First Person: Sellers, Consider What You Will Make Up on the Buying End

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When the real estate market bottomed out, I spoke to plenty of sellers who were practically petrified to list their homes, and when I delved a bit deeper, I discovered that fear almost always stemmed from on what they thought they would lose on the selling side. That is, until I showed them what they would make on the buying end.

I remember this particular family well. They had lived in their current home for about five years, after purchasing it with a zero-down VA (Veteran's Administration) loan in late 2004. When I ran the numbers to figure their preliminary net profit, I estimated that they would walk away with about $2,000 at closing -- worst case scenario. Unfortunately, my estimations made the Mrs. dreadfully skittish about listing her home. You see, she was determined to move out with least $10,000 in profit, and wasn't keen on any taking less, for any reason. However, once I ran the numbers with her, and showed her what she was missing mathematically, I watched her almost instantly change her tune. And, the fact is, these are numbers that all sellers should run before deciding to take the prospect of selling their home off the table.

No. 1: Rate of return on property value

First, I had these prospective sellers look at the rate of return on their current property. Even though this varies from one neighborhood to the next, the best rate of return most homeowners can expect is three percent annually. However, in a neighborhood currently swollen with foreclosures and short sales (as theirs was), these sellers were only earning about 1.8 percent each year on their $165,000 home. However, if they moved into the neighborhood they already had their eyes on, they could upgrade to a $220,000 house and earn a 2.5 percent return on their investment. Essentially, in three years, these sellers would have as much $16,500 in equity, compared to the $8,900 they were stuck with if they chose to stay put.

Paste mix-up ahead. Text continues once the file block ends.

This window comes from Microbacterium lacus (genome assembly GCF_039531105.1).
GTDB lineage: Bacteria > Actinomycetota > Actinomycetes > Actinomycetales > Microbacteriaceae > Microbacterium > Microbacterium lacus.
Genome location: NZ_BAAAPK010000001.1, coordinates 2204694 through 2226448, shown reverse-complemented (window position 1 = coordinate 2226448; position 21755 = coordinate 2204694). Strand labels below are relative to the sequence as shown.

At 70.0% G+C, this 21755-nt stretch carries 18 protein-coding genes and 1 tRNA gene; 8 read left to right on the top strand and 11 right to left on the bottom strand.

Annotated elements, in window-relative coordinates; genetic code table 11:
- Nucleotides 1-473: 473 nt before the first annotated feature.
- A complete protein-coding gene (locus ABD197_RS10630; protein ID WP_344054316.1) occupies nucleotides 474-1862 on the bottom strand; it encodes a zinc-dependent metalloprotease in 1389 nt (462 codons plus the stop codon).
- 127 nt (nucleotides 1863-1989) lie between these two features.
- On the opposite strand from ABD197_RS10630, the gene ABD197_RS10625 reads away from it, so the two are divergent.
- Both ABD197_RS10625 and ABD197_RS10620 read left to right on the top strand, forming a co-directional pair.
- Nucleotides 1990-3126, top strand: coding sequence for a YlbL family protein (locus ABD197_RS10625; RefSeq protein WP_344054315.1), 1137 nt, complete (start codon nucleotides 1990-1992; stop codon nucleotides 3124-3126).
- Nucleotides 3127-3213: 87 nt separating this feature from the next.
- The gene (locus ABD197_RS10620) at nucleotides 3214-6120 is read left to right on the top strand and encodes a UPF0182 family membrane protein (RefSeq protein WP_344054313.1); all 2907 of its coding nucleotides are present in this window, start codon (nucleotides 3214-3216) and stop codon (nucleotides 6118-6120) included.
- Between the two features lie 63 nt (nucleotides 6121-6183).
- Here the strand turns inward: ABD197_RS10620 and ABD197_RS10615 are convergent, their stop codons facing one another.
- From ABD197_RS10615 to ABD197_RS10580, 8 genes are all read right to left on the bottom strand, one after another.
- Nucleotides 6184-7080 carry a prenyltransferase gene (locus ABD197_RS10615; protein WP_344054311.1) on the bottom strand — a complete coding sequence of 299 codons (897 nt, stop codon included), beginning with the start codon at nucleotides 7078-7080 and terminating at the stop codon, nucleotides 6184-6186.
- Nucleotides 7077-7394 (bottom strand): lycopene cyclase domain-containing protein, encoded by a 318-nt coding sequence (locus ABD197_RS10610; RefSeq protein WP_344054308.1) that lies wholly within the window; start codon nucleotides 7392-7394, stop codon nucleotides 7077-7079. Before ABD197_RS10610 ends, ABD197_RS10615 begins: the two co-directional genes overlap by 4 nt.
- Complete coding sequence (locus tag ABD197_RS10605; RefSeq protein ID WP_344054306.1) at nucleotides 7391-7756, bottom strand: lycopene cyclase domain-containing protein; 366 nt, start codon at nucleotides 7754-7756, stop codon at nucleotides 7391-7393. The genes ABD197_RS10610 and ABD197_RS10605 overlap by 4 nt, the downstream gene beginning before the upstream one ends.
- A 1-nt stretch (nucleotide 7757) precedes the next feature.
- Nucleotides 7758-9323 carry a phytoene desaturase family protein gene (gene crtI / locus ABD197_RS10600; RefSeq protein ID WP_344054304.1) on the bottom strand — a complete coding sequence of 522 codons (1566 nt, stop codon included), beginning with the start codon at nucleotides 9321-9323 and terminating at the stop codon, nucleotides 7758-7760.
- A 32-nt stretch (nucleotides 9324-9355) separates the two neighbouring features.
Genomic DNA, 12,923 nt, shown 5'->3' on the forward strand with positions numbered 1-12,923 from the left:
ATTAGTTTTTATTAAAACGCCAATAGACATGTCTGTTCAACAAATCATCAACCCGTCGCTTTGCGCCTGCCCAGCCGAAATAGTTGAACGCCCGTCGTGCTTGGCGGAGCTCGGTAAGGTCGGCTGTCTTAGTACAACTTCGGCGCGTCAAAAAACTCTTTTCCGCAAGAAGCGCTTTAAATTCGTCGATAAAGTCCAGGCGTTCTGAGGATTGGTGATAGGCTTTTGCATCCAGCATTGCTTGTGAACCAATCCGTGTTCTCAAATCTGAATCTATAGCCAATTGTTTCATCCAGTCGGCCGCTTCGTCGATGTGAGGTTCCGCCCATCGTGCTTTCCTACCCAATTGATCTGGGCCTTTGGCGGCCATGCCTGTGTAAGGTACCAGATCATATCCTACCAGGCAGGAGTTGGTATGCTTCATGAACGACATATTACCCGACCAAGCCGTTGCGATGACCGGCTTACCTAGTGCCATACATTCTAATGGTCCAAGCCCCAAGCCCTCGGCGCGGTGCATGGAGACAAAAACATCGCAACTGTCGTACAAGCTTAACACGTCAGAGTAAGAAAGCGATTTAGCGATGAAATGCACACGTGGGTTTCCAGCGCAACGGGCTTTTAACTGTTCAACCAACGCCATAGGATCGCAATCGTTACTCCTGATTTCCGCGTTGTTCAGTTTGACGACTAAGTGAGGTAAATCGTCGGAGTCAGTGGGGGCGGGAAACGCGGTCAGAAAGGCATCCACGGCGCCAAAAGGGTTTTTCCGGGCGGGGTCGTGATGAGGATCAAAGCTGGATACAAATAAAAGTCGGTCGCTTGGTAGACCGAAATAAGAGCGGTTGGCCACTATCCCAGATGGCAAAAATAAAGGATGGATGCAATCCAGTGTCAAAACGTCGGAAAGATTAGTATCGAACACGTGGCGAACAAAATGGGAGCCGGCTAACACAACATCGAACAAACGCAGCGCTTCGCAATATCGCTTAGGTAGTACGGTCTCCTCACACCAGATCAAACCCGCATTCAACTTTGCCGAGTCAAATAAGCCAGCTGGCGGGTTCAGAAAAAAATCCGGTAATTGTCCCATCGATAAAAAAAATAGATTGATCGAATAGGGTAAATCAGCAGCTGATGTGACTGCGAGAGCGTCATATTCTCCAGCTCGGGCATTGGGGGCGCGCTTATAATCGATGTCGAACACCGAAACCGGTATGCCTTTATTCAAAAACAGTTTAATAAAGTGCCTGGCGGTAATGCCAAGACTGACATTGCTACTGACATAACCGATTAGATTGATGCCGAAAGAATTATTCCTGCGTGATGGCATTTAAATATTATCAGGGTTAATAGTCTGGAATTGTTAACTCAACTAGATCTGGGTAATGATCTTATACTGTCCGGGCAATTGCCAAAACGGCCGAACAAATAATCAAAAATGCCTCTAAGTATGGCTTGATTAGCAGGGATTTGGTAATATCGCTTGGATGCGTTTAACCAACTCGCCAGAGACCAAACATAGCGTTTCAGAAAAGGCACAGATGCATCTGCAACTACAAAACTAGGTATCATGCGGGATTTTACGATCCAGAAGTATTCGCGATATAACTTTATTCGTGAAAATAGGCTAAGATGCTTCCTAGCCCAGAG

No. 2: Discount on a new house

This particular couple had a builder model home in mind. However, since they had a house to sell, we had to move quickly as their "dream home" had just come on the market. Thankfully, the house was front-loaded with discounts; originally listed at $240,000, but recently reduced to $220,000 because the builder was itching to get it off of the books -- a $20,000 savings that more than made up for the $10,000 the Mrs. required.

No. 3: Incentives on a new house

To sweeten the deal, I talked to the builder and had him agree to pay 100 percent of their closing costs, meaning that they could move in for nearly nothing out of pocket -- a savings of $7,700.

Between these three items, the $8,000 this couple thought they were "losing" on their sale, turned into $27,300 worth of profit on the buying end; not a bad position to be in.

After reviewing the numbers, the Mrs. was much less skittish about the prospect of selling, and we listed their property for an already agreed upon below market price, selling it in just 30 days. This freed them up to buy (and move into) their brand new dream home, $28,750 richer -- counting incentives and discounts. For homeowners who bought with no down payment, had minimal equity and who were in a position to buy, they did quite well. So before you toss the notion of selling out the window, think about what you can save if you look at the numbers through a different set of eyes. Do the math, and see if it pays off. You might just be surprised at what you find.

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